Honors Blog #2

Natalie Taborska, Editor-in-Chief

At the beginning of the book there was a discussion about how symbolization makes a big difference in propaganda and how it’s all about the way you frame your perspective. In 2003, U.S. tanks stormed into Baghdad to topple over the giant statue of Saddam Hussein, the Iraqi dictator. Now, this was all over American news channels and the news and politicians made it seem like this was an event with symbolic significance, similar to the falling of the Iron Curtain, and it really seemed like America liberated Iraq. But if you zoomed out of the large crowd of supporters that seemed to be supporting the event, you would see the crowd wasn’t that large and that Iraqis really wanted something different. While yes, Iraqis supported the end of Hussein, they didn’t support the fact that America was now pushing democracy into Iraq. Of course, America’s image of Iraq was completely different which lead to many misconceptions about America’s “beloved” involvement in Iraq.

I realized that again, there was a similarity between America’s involvement in Vietnam and its involvement in Iraq and the middle   east. America was constantly pushing itself into Vietnam because there was s strong belief that communism would reign strong there and while yes, the people of Vietnam wanted liberation, they wanted liberation for themselves and in the name of Vietnam, not in the name of the U.S. Similarly, in Iraq, the Iraqis wanted liberation from Hussein but they wanted liberation for Iraq and they didn’t exactly fall for the idea of democracy. So like always, America seems to have a strong pattern in its involvement.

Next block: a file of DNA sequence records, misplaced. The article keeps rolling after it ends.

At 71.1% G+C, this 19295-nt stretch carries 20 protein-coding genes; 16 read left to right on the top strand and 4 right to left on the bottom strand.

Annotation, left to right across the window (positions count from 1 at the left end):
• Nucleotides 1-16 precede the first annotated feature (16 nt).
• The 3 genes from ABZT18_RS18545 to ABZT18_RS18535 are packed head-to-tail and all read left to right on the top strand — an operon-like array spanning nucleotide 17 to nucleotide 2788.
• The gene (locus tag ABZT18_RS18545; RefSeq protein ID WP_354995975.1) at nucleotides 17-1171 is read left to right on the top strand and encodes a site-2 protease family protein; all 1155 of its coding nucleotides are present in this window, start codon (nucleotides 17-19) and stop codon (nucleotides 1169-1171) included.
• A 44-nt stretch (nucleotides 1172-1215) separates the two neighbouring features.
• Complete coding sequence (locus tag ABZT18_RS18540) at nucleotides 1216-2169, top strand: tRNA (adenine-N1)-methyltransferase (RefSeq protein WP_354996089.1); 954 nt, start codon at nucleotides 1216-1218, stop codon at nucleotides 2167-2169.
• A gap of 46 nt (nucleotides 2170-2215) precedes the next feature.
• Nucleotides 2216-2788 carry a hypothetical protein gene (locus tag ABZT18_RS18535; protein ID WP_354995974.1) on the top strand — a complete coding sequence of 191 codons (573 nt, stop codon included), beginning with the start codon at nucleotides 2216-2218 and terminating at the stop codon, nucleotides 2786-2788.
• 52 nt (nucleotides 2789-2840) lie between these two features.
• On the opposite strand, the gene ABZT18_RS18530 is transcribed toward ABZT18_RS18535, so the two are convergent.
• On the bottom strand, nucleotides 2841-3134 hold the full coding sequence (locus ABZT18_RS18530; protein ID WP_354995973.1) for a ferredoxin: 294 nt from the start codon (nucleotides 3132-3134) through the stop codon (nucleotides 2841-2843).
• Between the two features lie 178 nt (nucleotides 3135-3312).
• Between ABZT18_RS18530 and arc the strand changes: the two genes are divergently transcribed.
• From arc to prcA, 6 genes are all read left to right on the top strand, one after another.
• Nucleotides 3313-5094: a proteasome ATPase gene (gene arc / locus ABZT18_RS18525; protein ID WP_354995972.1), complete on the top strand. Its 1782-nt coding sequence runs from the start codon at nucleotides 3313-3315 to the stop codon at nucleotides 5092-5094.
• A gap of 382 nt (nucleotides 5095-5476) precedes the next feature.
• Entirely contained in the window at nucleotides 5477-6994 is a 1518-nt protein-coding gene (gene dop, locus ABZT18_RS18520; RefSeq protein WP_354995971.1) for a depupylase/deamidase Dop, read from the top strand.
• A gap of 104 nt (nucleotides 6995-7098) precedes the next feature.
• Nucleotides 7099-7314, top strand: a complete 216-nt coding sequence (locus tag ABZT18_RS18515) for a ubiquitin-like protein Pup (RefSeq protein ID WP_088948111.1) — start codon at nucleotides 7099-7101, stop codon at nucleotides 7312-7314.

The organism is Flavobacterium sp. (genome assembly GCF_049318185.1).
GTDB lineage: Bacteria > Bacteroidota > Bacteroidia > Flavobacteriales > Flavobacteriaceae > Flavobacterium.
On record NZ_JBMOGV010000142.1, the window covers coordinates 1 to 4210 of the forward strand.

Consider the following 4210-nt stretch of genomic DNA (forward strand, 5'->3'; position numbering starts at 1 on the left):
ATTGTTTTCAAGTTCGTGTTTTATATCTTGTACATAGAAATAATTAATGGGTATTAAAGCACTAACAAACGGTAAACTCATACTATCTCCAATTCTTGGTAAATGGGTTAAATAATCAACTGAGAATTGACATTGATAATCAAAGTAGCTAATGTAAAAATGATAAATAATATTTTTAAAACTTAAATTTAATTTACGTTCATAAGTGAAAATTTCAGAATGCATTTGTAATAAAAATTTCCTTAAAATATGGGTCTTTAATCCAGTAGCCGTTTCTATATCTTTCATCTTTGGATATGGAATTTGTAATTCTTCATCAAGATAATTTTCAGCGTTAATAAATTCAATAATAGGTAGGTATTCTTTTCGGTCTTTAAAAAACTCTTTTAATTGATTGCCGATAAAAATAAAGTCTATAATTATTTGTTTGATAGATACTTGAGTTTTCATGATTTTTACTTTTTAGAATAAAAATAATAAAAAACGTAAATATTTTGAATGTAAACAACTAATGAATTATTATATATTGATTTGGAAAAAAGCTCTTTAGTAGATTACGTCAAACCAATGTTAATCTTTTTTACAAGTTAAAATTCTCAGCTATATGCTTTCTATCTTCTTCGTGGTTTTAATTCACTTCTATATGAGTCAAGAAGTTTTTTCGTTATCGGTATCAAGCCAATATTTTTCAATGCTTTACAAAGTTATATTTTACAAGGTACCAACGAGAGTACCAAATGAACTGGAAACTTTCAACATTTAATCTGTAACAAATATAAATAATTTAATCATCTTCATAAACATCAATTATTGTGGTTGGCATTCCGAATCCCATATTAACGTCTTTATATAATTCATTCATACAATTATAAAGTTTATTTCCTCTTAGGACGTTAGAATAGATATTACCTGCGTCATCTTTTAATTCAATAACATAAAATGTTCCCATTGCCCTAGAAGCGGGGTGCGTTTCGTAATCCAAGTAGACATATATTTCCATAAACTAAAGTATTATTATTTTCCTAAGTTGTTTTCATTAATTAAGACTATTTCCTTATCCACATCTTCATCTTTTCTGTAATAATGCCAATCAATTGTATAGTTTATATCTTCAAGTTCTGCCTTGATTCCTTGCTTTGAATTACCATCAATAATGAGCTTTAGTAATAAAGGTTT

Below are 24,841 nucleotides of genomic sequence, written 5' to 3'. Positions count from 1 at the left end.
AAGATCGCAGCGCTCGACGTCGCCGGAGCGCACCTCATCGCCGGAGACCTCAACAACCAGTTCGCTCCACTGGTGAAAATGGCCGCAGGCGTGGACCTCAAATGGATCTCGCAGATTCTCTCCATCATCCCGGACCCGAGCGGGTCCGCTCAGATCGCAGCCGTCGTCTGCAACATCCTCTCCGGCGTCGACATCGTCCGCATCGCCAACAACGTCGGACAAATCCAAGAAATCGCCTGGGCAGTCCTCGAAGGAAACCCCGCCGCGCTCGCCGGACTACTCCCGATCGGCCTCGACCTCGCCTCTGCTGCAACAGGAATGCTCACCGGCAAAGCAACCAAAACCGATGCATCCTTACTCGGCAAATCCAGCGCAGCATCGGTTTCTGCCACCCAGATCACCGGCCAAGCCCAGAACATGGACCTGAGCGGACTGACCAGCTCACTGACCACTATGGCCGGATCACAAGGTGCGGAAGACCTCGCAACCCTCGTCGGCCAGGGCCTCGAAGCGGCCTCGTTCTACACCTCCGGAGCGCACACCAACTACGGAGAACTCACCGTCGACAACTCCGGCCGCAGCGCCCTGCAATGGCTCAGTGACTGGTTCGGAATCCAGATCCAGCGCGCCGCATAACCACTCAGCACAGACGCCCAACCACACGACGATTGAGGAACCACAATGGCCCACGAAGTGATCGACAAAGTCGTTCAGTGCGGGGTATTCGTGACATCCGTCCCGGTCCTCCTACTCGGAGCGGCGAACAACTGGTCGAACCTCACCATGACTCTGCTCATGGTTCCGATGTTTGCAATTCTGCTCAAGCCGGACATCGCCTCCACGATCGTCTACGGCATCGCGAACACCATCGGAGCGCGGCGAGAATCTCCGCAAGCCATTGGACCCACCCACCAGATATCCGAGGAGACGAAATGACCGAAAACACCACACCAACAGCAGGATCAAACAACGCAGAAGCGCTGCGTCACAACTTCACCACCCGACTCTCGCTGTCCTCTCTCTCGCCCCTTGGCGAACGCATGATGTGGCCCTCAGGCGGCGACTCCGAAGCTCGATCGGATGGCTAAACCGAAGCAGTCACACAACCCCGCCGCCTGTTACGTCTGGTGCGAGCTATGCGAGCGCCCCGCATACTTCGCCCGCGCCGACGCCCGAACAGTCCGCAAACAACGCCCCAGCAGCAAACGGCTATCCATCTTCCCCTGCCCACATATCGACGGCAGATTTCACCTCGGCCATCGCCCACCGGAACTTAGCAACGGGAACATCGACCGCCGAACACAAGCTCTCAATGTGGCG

In a recent article written by Asawin Suebsaeng, he points out that the U.S. just recently turned to HBO, Snapchat, and award winning screen writter Mark Boal, to help them write/create new anti-ISIS propaganda. Mark Boal was a pretty obvious choice because he wrote the screen play for Zero Dark Thirty which dramatizied “that torture is what got Bin Laden.” The main point is to connect with young audiences which Rampton and Stauber pointed out in the book was something that U.S. propaganda failed to do in the Middle East in the early 2000’s. Marc Nathanson, who oversaw public broadcasting overseas at the time, said that “we have almost no youthful audience under the age of 25 in the Arab word…this important segment of the population has enormous distrust of the United States.”

On a funnier and brighter note, there is a whole issue with ISIS and their major use of Toyota vehicles and there’s a whole discussion going on about how: 1. ISIS is obtaining so many Toyota vehicles and 2. that it seems to be part of the ISIS brand. Many are arguing that this really seems to be ISIS’s way of showing themselves and by creating their own brand they are creating their own version of propaganda because according to Charlotte Beers, who at the time ran America’s image in the middle east, claimed that “the leverageable asset is the emotional underpinning of the brand.”

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